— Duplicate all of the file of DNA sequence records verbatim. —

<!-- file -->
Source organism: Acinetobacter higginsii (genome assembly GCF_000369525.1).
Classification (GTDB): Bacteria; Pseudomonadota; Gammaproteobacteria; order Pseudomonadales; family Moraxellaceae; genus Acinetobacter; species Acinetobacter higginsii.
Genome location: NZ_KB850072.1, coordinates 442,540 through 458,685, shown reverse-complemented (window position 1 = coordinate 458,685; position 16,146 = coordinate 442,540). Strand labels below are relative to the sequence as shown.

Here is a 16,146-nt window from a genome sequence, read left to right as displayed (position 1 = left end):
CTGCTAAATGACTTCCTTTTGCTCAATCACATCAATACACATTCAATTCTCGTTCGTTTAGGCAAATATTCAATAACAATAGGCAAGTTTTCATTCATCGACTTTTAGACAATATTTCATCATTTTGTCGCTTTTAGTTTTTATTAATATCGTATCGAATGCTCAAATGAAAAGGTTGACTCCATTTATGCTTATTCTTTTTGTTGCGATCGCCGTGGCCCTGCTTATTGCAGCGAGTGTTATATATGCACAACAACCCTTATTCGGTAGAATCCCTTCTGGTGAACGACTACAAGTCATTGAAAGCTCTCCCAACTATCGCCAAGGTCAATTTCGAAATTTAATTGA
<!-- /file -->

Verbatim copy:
Source organism: Acinetobacter higginsii (genome assembly GCF_000369525.1).
Classification (GTDB): Bacteria; Pseudomonadota; Gammaproteobacteria; order Pseudomonadales; family Moraxellaceae; genus Acinetobacter; species Acinetobacter higginsii.
Genome location: NZ_KB850072.1, coordinates 442,540 through 458,685, shown reverse-complemented (window position 1 = coordinate 458,685; position 16,146 = coordinate 442,540). Strand labels below are relative to the sequence as shown.

Here is a 16,146-nt window from a genome sequence, read left to right as displayed (position 1 = left end):
CTGCTAAATGACTTCCTTTTGCTCAATCACATCAATACACATTCAATTCTCGTTCGTTTAGGCAAATATTCAATAACAATAGGCAAGTTTTCATTCATCGACTTTTAGACAATATTTCATCATTTTGTCGCTTTTAGTTTTTATTAATATCGTATCGAATGCTCAAATGAAAAGGTTGACTCCATTTATGCTTATTCTTTTTGTTGCGATCGCCGTGGCCCTGCTTATTGCAGCGAGTGTTATATATGCACAACAACCCTTATTCGGTAGAATCCCTTCTGGTGAACGACTACAAGTCATTGAAAGCTCTCCCAACTATCGCCAAGGTCAATTTCGAAATTTAATTGA